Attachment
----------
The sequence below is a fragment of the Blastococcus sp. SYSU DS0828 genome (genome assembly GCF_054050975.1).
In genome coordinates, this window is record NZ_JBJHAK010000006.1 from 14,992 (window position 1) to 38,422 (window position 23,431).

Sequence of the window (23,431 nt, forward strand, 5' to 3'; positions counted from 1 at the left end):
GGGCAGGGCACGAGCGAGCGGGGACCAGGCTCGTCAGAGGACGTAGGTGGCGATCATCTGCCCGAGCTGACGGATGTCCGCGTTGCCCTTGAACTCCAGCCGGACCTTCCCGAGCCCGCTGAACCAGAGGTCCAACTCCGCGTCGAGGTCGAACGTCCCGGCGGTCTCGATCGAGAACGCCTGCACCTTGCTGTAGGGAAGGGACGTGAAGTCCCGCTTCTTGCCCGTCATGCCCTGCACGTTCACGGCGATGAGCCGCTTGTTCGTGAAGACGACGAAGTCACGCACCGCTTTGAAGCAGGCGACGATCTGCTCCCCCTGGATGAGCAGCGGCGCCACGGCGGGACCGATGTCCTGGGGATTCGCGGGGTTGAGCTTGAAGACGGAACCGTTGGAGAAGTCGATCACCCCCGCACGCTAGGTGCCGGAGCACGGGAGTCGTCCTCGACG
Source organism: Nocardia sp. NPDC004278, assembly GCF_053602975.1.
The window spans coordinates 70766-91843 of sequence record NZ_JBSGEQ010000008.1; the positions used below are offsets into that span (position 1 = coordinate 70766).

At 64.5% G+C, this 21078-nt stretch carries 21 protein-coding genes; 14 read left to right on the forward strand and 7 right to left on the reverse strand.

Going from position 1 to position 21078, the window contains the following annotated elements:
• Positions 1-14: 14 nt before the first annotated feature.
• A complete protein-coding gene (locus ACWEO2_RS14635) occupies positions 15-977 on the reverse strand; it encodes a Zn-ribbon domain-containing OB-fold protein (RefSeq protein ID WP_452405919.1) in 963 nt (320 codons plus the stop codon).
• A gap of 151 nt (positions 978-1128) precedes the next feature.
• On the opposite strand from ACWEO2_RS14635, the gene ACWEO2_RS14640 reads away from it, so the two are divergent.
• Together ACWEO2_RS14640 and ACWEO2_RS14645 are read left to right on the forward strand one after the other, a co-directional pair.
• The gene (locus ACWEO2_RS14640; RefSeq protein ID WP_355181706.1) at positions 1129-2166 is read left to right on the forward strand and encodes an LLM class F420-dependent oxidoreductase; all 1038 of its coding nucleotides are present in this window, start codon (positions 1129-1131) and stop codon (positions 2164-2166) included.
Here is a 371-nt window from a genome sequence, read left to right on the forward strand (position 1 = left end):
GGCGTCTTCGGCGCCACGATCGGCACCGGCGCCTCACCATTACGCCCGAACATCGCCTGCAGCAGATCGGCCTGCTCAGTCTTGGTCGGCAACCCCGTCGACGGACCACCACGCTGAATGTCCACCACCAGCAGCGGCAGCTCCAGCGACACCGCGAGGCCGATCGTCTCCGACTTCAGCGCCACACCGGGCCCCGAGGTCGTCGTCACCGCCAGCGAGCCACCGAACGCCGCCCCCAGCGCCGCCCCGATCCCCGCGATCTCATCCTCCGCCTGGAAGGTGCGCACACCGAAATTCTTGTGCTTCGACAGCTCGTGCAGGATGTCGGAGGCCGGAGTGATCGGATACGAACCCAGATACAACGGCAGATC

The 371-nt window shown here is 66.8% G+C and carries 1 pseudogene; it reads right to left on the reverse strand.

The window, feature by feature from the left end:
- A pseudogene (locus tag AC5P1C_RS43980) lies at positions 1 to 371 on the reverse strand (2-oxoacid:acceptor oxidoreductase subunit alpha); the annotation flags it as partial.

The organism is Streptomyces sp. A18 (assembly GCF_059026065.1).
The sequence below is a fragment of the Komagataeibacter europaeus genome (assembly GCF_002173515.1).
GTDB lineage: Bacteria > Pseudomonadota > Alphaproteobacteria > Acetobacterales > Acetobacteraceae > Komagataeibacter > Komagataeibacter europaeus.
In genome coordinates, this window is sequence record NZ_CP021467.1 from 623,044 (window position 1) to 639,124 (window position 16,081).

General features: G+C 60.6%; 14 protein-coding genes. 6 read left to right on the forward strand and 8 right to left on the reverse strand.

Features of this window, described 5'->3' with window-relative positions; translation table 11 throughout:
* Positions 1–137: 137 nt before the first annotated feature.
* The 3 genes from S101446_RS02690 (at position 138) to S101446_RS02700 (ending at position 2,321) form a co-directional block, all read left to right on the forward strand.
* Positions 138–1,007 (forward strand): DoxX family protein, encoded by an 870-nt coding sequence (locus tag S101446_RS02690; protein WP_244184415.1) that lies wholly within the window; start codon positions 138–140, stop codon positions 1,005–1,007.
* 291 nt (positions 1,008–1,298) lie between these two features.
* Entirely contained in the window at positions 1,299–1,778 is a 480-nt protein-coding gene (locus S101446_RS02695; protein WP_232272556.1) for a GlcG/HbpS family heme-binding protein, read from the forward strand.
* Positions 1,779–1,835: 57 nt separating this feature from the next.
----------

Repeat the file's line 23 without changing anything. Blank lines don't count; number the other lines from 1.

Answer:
In genome coordinates, this window is sequence record NZ_CP021467.1 from 623,044 (window position 1) to 639,124 (window position 16,081).